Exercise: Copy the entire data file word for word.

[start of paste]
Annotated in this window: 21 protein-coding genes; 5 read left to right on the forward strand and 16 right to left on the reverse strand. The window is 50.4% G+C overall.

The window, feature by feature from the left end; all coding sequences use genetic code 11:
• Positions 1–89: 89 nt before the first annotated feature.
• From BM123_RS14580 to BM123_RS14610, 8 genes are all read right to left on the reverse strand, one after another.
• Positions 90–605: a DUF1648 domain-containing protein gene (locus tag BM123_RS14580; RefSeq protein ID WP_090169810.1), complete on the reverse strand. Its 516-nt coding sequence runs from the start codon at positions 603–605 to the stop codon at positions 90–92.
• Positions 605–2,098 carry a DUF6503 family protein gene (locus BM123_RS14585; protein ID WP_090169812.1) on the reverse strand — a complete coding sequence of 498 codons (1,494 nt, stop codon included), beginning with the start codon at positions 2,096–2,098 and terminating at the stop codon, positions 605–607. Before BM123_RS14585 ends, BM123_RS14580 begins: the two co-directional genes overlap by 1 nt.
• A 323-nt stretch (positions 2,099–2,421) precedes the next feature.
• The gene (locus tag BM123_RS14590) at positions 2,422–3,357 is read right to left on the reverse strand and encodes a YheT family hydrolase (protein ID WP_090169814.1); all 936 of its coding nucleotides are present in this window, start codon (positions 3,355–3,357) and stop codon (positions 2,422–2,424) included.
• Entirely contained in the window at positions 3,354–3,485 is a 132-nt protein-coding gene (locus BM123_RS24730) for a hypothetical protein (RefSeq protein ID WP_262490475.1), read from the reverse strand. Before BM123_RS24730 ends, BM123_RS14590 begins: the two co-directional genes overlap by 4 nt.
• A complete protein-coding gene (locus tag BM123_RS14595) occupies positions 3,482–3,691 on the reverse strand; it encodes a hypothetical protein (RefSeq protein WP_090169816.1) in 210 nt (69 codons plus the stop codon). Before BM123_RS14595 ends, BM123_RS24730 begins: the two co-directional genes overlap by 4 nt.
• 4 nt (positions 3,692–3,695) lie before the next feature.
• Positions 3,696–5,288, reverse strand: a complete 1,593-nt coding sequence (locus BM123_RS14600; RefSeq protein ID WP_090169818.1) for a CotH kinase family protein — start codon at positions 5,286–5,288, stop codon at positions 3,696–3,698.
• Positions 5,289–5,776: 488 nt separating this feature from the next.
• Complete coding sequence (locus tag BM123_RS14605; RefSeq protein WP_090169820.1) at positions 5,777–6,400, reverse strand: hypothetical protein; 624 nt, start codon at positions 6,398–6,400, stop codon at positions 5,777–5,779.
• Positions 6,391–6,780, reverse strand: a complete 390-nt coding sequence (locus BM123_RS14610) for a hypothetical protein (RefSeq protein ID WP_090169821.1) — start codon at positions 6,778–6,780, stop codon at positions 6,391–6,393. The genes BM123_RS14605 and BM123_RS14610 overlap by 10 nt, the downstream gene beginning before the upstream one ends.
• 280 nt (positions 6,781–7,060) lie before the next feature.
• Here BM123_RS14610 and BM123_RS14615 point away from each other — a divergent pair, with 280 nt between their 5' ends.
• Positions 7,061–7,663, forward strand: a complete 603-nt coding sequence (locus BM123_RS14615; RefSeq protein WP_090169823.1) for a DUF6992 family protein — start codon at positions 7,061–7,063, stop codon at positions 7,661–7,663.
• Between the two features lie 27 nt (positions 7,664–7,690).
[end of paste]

Annotated in this window: 21 protein-coding genes; 5 read left to right on the forward strand and 16 right to left on the reverse strand. The window is 50.4% G+C overall.

The window, feature by feature from the left end; all coding sequences use genetic code 11:
• Positions 1–89: 89 nt before the first annotated feature.
• From BM123_RS14580 to BM123_RS14610, 8 genes are all read right to left on the reverse strand, one after another.
• Positions 90–605: a DUF1648 domain-containing protein gene (locus tag BM123_RS14580; RefSeq protein ID WP_090169810.1), complete on the reverse strand. Its 516-nt coding sequence runs from the start codon at positions 603–605 to the stop codon at positions 90–92.
• Positions 605–2,098 carry a DUF6503 family protein gene (locus BM123_RS14585; protein ID WP_090169812.1) on the reverse strand — a complete coding sequence of 498 codons (1,494 nt, stop codon included), beginning with the start codon at positions 2,096–2,098 and terminating at the stop codon, positions 605–607. Before BM123_RS14585 ends, BM123_RS14580 begins: the two co-directional genes overlap by 1 nt.
• A 323-nt stretch (positions 2,099–2,421) precedes the next feature.
• The gene (locus tag BM123_RS14590) at positions 2,422–3,357 is read right to left on the reverse strand and encodes a YheT family hydrolase (protein ID WP_090169814.1); all 936 of its coding nucleotides are present in this window, start codon (positions 3,355–3,357) and stop codon (positions 2,422–2,424) included.
• Entirely contained in the window at positions 3,354–3,485 is a 132-nt protein-coding gene (locus BM123_RS24730) for a hypothetical protein (RefSeq protein ID WP_262490475.1), read from the reverse strand. Before BM123_RS24730 ends, BM123_RS14590 begins: the two co-directional genes overlap by 4 nt.
• A complete protein-coding gene (locus tag BM123_RS14595) occupies positions 3,482–3,691 on the reverse strand; it encodes a hypothetical protein (RefSeq protein WP_090169816.1) in 210 nt (69 codons plus the stop codon). Before BM123_RS14595 ends, BM123_RS24730 begins: the two co-directional genes overlap by 4 nt.
• 4 nt (positions 3,692–3,695) lie before the next feature.
• Positions 3,696–5,288, reverse strand: a complete 1,593-nt coding sequence (locus BM123_RS14600; RefSeq protein ID WP_090169818.1) for a CotH kinase family protein — start codon at positions 5,286–5,288, stop codon at positions 3,696–3,698.
• Positions 5,289–5,776: 488 nt separating this feature from the next.
• Complete coding sequence (locus tag BM123_RS14605; RefSeq protein WP_090169820.1) at positions 5,777–6,400, reverse strand: hypothetical protein; 624 nt, start codon at positions 6,398–6,400, stop codon at positions 5,777–5,779.
• Positions 6,391–6,780, reverse strand: a complete 390-nt coding sequence (locus BM123_RS14610) for a hypothetical protein (RefSeq protein ID WP_090169821.1) — start codon at positions 6,778–6,780, stop codon at positions 6,391–6,393. The genes BM123_RS14605 and BM123_RS14610 overlap by 10 nt, the downstream gene beginning before the upstream one ends.
• 280 nt (positions 6,781–7,060) lie before the next feature.
• Here BM123_RS14610 and BM123_RS14615 point away from each other — a divergent pair, with 280 nt between their 5' ends.
• Positions 7,061–7,663, forward strand: a complete 603-nt coding sequence (locus BM123_RS14615; RefSeq protein WP_090169823.1) for a DUF6992 family protein — start codon at positions 7,061–7,063, stop codon at positions 7,661–7,663.
• Between the two features lie 27 nt (positions 7,664–7,690).